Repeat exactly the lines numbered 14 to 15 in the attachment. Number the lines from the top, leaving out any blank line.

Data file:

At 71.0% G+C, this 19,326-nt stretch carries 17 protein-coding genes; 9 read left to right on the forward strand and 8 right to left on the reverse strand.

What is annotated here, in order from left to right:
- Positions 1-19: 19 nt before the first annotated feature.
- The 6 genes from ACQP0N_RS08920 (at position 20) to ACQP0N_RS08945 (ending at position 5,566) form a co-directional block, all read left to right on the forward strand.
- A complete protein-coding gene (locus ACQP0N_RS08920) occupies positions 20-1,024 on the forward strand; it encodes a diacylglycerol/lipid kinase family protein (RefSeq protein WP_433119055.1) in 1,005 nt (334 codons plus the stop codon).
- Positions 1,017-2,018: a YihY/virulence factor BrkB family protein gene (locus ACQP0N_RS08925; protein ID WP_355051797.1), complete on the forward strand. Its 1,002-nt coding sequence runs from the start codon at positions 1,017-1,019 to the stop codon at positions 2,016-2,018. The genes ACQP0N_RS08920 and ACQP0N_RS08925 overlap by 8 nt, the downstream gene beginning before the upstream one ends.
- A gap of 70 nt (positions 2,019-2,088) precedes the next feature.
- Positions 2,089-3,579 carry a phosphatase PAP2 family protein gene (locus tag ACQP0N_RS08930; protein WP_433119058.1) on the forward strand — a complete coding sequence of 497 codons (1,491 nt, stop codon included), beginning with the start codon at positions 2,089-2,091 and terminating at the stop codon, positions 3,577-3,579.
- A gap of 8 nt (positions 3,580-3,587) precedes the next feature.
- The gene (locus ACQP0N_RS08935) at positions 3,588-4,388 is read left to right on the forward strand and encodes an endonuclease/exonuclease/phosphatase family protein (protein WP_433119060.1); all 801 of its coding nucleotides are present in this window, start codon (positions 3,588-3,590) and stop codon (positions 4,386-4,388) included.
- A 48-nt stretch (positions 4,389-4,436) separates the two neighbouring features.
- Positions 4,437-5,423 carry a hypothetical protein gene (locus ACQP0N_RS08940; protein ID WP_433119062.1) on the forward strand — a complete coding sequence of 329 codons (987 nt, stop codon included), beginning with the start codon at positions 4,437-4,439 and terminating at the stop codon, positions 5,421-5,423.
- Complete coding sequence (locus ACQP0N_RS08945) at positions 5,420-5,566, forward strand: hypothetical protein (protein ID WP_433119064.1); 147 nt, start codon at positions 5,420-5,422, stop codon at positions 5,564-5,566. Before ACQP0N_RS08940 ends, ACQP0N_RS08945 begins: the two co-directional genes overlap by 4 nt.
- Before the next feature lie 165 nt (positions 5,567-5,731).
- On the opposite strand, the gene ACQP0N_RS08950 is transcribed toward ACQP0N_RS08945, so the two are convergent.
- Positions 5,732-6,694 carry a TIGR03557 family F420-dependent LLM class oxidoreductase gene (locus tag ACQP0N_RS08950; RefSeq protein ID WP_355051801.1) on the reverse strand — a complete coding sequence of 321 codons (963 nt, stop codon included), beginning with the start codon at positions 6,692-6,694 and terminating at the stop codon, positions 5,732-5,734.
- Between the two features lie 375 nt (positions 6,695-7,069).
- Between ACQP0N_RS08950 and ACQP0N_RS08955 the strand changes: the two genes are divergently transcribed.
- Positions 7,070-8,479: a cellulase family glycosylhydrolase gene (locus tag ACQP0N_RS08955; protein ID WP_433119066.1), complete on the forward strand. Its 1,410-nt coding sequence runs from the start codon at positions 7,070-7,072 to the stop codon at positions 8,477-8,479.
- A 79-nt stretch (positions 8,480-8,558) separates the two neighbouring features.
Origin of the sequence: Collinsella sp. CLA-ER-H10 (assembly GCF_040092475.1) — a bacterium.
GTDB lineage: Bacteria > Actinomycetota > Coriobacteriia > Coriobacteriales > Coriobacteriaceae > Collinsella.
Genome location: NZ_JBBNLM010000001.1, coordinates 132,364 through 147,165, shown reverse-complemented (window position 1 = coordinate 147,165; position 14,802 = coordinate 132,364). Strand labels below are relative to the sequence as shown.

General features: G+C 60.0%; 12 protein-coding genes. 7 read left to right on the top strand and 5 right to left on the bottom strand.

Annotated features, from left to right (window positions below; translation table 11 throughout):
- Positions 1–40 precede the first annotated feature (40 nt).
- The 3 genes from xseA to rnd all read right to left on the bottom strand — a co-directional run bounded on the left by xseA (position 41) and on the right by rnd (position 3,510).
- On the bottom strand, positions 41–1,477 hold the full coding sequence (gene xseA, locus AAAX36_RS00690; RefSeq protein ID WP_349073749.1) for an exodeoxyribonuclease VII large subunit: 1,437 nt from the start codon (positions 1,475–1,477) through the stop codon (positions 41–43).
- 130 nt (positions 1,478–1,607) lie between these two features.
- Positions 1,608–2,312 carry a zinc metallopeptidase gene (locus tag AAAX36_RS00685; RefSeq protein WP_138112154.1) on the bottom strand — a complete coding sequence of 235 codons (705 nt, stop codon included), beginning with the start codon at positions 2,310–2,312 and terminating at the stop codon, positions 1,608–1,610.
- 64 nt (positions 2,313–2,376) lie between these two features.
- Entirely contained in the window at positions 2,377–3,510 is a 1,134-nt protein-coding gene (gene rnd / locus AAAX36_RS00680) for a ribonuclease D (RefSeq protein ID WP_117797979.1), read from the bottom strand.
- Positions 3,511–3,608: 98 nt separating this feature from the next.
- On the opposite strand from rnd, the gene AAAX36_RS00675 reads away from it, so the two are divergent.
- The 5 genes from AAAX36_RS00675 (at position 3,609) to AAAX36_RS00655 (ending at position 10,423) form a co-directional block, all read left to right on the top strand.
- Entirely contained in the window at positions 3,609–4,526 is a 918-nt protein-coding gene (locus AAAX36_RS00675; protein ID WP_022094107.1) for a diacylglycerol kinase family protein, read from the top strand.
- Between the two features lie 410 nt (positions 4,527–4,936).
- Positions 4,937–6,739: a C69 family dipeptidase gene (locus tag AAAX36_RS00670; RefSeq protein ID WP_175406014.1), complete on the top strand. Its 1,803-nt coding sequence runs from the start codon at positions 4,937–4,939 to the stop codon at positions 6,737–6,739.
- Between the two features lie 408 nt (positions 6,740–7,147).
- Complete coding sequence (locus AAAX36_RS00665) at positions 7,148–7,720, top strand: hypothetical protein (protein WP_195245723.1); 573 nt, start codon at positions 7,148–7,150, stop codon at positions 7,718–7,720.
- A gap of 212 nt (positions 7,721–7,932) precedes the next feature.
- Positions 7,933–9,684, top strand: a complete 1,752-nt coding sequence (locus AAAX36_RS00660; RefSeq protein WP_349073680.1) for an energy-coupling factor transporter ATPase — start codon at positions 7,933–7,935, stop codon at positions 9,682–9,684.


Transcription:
- Before the next feature lie 165 nt (positions 5,567-5,731).
- On the opposite strand, the gene ACQP0N_RS08950 is transcribed toward ACQP0N_RS08945, so the two are convergent.